The article I finally wrote is below the jump.  The LA Times article on his death is here.

Judge Harry Pregerson
“Senior Judge on the Ninth Circuit Court of Appeals” Read more…

Can a Corporation file Chapter 7 Without Approval of the Shareholders?

The genesis of this is a post on the cdcbaa list serve.  The answer? – No.

I’m interested in this issue because it will make a great final exam for my Biz Org class next year.  My students can recite in their sleep, “the board of directors makes all consequential decision,” and, the shareholders do little except appoint the board and vote on other “fundamental changes to the corporate structure.”  Liquidating all of the assets of the corp seems to me to be a “fundamental change in the corporate structure.”

Cal Corps Code section 1001 says:

(a) A corporation may sell, lease, convey, exchange, transfer, or otherwise dispose of all or substantially all of its assets when the principal terms are approved by the board, and, unless the transaction is in the usual and regular course of its business, approved by the outstanding shares ( Section 152 ), either before or after approval by the board and before or after the transaction.

The chapter 7 is certainly an “otherwise dispose of” the assets of the corp outside of the ordinary course of business.

The Chapter 13 Rights and Responsibilities Agreement (RARA) Form Allows For What?!

When the Law Offices of M. Jonathan Hayes merged with Simon & Resnik in 2012 (has it really been 5 years!?) I began to work exclusively on petitions filed under my beloved chapter of the Bankruptcy Code, 11.  I recently began to again work on Chp. 13 cases, albeit on a fairly limited basis, and I am continually amazed at the differences between these two most popular reorganizing chapters of the code.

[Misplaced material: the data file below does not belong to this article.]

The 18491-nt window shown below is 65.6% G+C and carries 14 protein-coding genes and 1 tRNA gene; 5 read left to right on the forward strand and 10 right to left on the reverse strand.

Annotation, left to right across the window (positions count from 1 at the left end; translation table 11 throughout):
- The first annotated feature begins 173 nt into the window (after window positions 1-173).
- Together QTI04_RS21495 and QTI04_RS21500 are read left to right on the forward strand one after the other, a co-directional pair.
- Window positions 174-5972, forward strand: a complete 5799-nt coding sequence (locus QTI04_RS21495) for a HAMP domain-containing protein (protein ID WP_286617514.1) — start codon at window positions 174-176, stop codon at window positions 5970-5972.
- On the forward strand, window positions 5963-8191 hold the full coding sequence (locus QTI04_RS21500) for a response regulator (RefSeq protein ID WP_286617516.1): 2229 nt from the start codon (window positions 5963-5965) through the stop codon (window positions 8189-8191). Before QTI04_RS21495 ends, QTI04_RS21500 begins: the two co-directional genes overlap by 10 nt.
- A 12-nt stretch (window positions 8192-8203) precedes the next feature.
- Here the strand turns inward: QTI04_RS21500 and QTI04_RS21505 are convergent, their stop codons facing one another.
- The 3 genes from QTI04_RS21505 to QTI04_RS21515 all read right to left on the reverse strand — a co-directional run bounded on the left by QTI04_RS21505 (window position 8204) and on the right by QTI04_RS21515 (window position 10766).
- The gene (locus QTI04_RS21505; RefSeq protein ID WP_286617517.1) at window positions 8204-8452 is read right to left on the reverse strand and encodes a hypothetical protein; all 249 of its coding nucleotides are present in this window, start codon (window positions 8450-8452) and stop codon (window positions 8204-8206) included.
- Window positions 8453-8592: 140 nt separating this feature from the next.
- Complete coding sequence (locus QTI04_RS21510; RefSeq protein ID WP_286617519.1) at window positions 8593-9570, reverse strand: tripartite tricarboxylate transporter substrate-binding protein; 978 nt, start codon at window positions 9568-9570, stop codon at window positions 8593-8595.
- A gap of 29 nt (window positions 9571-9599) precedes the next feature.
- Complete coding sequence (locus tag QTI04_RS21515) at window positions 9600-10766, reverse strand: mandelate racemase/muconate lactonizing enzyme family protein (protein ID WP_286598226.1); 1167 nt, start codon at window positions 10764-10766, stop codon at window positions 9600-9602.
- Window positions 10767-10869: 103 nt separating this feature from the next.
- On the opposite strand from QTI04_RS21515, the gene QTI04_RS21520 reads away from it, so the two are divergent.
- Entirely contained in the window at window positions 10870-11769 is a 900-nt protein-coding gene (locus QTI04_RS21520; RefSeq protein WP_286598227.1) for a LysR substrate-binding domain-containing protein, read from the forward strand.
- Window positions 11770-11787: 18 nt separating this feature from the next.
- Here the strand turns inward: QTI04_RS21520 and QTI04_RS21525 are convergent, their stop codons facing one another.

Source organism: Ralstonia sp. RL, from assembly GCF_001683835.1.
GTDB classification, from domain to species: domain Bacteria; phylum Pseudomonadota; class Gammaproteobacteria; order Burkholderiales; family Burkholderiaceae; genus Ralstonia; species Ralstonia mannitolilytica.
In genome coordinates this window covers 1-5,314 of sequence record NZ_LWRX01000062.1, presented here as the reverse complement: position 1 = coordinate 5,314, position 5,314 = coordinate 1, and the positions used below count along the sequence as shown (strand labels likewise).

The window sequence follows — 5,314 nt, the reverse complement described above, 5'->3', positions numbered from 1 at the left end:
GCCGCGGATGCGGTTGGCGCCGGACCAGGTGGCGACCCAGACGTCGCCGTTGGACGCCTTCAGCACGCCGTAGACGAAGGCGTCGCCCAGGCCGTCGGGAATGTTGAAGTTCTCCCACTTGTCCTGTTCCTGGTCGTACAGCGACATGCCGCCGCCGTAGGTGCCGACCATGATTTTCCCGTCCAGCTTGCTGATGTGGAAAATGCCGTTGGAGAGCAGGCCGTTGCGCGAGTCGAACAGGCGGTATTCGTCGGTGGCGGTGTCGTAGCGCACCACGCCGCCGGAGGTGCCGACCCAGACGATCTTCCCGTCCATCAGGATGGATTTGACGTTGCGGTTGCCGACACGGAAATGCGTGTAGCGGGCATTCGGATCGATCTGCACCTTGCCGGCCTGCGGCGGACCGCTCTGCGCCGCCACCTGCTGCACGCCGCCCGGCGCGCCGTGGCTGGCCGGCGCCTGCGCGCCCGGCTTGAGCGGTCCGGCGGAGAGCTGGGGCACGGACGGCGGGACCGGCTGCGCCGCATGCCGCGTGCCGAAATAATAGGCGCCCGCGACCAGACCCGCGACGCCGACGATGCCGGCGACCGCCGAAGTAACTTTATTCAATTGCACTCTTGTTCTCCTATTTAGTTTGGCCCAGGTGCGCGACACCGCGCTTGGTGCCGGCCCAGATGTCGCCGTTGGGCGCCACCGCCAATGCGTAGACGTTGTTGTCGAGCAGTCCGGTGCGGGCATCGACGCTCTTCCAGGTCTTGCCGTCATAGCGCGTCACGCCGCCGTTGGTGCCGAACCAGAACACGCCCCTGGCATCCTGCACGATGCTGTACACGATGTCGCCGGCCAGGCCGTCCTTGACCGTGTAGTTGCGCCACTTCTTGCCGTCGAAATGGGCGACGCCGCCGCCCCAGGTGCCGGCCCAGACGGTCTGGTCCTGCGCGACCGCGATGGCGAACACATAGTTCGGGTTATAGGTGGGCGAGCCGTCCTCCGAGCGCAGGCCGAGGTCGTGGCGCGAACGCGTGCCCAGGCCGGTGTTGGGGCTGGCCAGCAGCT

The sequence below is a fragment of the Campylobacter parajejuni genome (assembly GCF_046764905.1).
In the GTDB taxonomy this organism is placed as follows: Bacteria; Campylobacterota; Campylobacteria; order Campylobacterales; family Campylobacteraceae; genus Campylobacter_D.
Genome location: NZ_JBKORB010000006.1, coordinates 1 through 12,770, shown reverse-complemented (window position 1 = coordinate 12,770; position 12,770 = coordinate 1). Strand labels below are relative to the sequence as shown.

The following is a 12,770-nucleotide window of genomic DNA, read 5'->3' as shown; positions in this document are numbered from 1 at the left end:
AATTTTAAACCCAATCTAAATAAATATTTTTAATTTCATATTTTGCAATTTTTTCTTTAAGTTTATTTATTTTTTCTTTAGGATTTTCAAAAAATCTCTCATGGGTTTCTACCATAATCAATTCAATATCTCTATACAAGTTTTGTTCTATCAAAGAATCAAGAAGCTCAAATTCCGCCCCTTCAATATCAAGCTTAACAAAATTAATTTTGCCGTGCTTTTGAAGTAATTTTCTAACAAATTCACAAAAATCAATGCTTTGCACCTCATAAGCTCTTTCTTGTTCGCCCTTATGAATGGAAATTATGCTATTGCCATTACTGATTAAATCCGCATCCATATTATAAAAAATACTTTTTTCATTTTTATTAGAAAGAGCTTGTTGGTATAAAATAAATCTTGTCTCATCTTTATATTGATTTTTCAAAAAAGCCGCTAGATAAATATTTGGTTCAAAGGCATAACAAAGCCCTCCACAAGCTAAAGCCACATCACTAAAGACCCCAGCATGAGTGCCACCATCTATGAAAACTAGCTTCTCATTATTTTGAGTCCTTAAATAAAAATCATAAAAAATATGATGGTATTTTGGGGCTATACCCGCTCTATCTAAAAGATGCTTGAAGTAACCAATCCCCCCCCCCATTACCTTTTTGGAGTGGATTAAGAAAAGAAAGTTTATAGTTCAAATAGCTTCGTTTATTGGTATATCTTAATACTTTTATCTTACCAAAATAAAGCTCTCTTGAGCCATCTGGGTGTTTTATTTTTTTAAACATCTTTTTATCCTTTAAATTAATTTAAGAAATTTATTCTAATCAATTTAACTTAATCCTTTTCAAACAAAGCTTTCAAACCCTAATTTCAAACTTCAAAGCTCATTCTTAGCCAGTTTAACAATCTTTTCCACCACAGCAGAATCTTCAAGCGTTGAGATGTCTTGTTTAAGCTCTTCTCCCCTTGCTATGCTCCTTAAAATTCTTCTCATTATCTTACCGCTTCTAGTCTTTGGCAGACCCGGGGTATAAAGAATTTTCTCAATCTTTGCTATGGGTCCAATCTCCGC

Take a look at the “no-look” fee form we use here in the Central District, the Rights and Responsibilities Agreement between Chapter 13 Debtors and their Attorneys (“RARA”) [court form F3015-1.7.RARA], specifically pages 5-6 (I have added emphasis):

The guidelines in this district for payment of costs incurred in performing the services described in bold face type in this agreement (“Included Costs”) and attorneys’ fees in chapter 13 cases without a detailed fee application provide for the following maximum Included Costs and fees for the services described in this agreement in bold face type (that is, the services described on pages 3 through 5 of this agreement)…